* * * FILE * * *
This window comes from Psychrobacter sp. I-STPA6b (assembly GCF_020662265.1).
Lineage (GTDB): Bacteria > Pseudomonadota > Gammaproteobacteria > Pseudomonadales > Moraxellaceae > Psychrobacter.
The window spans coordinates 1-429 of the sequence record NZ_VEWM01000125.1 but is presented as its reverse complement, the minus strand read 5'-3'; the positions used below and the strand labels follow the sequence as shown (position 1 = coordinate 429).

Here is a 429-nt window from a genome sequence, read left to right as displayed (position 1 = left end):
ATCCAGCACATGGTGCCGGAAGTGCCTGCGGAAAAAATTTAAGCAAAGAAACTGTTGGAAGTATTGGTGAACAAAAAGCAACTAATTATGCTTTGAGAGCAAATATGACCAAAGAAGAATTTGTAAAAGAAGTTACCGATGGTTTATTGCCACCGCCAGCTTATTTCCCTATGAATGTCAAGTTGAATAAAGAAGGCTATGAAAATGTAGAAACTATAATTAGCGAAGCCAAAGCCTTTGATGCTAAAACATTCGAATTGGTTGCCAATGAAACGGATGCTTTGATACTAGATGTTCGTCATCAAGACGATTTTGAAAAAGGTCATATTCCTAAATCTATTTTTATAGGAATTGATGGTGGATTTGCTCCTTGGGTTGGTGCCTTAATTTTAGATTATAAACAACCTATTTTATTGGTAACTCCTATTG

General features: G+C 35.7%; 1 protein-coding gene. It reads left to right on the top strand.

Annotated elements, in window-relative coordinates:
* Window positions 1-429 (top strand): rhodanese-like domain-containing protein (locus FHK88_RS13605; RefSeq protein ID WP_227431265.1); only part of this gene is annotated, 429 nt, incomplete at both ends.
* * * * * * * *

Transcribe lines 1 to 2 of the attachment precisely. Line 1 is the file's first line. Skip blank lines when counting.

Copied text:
This window comes from Psychrobacter sp. I-STPA6b (assembly GCF_020662265.1).
Lineage (GTDB): Bacteria > Pseudomonadota > Gammaproteobacteria > Pseudomonadales > Moraxellaceae > Psychrobacter.